Total RNA was extracted in TRI reagent (Molecular Research Center, Cincinnati, OH). The quality and integrity (RNA integrity number of 8.4 ± 0.1) of extracted RNA (158.1 ± 17.2 ng/μL) was evaluated using an RNA 6000 Nano LabChip kit on Agilent 2100 Bioanalyzer.
Oligo-primed first-strand complementary DNA was synthesized (150 ng total RNA) using SuperScript II RT (Invitrogen, Carlsbad, CA). Quantification of mRNA transcription (in duplicate) was performed in a 72-well Rotor-Gene 3,000 Centrifugal Real-Time Cycler (Corbett Research, Mortlake, NSW, Australia). GAPDH was used as a reference gene (22). The validation of GAPDH was performed to ensure that its expression was unaffected by the experimental treatment as we have previously described (23,24). All primers used in this study were mRNA specific (on different exons and over an intron) and were designed for SYBR Green chemistry using Vector NTI Advance 9 software (Invitrogen). Each primer sequence is provided in Table 3. A melting curve analysis was generated validating that only one product was present. The details regarding reverse transcription and polymerase chain reaction parameters have been reported previously (22,24).
Relative gene expression analysis comparing the expression of a gene of interest in relation to a reference gene is based on the distinct cycle (CT) differences. The method (25) was used in this study as described in detail previously (22,26).
MHC composition was determined from mixed-muscle fiber homogenates by sodium dodecyl sulfate–polyacrylamide gel electrophoresis as described previously (27). Briefly, 100 ng of protein were run overnight at 4°C on a Hoeffer SE 600 gel electrophoresis unit utilizing a 3.5% acrylamide stackinggel with a 5% separating gel. After electrophoresis, gels were silver stained according to Giulian and colleagues (28). MHC isoforms (I, IIa, IIx) were identified according to migration rate, and the relative proportion of each MHC isoform was determined by densitometry (FluorChem SP, Alpha Innotech).
The MHC isoform profile for each fiber was determined by isolating individual fibers under a microscope and performing sodium dodecyl sulfate–polyacrylamide gel electrophoresis (SE 600 series; Hoefer, San Francisco, CA) analysis (15). Individual muscle fibers were dissected within 4 weeks of muscle biopsy collection. Following isolation, fibers were solubilized in 80 μL of 1% sodium dodecyl sulfate sample buffer (10% sodium dodecyl sulfate, 6 mg/mL ethylenediaminetetraacetic acid, 0.06 M Tris [pH 6.8], 2 mg/mL bromphenol blue, 15% glycerol, and 5% β-mercaptoethanol). These samples were stored at −80°C until analyzed for MHC content. Samples were loaded on a 3.5% loading and a 5% separating gel and ran 12 hours at 4°C. The gels were silver stained (28) allowing for the MHC isoform profile (I, I/IIa, I/IIa/IIx, IIa, IIa/IIx, and IIx) for each individual fiber to be determined. The fibers that qualified for each respective profile were taken relative to the total number of fibers per participant to determine the percentage of single-fiber MHC isoforms.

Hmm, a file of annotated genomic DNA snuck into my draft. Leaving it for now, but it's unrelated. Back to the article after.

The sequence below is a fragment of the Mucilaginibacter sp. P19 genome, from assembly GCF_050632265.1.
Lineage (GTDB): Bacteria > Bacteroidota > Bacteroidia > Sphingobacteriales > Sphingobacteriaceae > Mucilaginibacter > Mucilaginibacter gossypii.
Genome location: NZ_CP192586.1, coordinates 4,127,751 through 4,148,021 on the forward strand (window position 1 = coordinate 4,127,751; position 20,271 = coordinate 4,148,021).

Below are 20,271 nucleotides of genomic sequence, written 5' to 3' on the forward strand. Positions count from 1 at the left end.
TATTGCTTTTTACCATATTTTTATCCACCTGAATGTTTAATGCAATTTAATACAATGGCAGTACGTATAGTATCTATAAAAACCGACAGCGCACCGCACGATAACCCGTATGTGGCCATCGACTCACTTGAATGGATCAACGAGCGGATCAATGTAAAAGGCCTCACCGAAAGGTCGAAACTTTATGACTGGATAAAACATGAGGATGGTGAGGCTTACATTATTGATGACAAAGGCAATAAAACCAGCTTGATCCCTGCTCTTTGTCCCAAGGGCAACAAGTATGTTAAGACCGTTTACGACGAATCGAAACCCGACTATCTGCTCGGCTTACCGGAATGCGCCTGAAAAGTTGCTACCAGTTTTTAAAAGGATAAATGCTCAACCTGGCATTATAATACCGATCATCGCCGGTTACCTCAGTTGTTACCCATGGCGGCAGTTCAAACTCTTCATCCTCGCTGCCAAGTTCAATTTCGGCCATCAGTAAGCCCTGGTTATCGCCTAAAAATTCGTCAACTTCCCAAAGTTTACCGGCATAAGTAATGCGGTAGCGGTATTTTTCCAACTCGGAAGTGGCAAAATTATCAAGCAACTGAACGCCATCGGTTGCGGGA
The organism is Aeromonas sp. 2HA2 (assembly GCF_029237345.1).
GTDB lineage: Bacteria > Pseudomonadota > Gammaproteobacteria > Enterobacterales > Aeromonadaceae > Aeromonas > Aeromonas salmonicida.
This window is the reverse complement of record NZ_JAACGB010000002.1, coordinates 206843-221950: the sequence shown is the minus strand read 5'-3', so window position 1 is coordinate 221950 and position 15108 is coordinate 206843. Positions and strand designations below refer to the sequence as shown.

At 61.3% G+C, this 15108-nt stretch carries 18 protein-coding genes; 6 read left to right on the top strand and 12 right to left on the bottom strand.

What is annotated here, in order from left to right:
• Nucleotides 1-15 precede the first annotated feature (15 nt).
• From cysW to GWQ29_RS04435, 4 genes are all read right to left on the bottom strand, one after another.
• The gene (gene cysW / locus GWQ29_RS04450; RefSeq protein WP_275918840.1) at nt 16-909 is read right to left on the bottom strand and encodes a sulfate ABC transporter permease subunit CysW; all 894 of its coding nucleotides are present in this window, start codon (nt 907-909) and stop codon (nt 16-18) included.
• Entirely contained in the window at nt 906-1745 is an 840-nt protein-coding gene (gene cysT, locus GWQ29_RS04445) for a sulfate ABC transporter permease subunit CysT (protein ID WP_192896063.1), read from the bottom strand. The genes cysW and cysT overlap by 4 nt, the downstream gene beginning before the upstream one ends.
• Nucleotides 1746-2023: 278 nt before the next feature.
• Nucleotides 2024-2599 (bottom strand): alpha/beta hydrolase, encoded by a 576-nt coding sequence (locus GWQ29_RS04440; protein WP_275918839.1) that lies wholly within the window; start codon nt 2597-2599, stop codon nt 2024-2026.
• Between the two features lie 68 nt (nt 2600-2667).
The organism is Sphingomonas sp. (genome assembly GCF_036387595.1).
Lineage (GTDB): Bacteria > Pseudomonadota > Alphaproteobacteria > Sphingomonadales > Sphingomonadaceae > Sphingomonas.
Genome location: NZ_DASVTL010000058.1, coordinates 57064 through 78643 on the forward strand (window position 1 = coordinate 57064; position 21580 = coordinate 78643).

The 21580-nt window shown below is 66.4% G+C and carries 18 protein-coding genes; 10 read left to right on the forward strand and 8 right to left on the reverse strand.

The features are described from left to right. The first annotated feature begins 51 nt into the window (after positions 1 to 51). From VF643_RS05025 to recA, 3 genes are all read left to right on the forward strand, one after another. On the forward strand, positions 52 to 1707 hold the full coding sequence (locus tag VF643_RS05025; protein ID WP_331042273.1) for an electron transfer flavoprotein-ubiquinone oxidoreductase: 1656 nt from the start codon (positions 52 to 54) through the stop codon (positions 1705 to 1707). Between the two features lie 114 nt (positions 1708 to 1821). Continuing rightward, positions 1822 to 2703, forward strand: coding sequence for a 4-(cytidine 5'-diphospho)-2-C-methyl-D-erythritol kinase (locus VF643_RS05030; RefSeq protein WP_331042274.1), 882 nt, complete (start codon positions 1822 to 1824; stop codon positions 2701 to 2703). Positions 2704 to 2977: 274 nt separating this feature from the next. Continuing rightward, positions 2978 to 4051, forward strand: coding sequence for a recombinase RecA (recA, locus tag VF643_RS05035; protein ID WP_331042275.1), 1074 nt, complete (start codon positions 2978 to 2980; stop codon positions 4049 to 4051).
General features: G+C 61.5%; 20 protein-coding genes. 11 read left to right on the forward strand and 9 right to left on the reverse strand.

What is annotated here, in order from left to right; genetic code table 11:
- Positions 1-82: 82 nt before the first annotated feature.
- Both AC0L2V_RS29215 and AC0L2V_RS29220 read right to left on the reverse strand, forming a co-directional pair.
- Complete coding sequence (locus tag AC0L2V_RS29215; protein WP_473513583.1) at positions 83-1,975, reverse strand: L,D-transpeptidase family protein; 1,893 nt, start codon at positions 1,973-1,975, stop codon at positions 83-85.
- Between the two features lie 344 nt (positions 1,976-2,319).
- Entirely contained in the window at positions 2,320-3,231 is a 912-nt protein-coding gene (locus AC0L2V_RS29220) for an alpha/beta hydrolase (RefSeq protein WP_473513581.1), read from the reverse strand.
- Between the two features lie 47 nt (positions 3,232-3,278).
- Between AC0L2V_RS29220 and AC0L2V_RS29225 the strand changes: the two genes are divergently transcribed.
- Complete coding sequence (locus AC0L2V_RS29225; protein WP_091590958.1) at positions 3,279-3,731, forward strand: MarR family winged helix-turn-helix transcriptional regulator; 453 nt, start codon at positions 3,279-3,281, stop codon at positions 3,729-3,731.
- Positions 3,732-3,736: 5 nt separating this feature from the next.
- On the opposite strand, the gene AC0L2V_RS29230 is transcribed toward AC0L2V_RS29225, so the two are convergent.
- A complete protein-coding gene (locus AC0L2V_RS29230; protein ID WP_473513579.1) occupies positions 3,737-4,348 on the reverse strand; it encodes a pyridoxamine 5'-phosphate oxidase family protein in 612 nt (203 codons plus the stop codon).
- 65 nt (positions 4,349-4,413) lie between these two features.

Pre- and posttraining values for all variables were analyzed using a paired two-tailed student's t test. Pearson product–moment correlation coefficients were utilized to examine relationships between selected variables. Significance was accepted as p < .05. All values are presented as mean ± standard error.
The mRNA expression for MHC IIx was reduced (p < .05) after aerobic training (Figure 1A). MHC I mRNA demonstrated a trend to increase (p < .10), whereas the MHC IIa mRNA expression was unaltered after 12 weeks of aerobic exercise training.
Examining MHC composition in the mixed-muscle homogenate revealed an increase (p < .05) in MHC I protein from pre- (54% ± 4%) to posttraining (61% ± 2%; Figure 1B). The percentage of MHC IIx protein decreased (p < .05) after training (4% ± 1%) compared with pretraining (8% ± 1%), whereas the MHC IIa protein proportion was unaffected (pre: 38% ± 4% and post: 35% ± 2%). Furthermore, the increase in MHC I proportion from a mixed-muscle homogenate was correlated (R2 = .78, p < .05) to the improvements in whole muscle power after aerobic exercise training in older women (Figure 2A).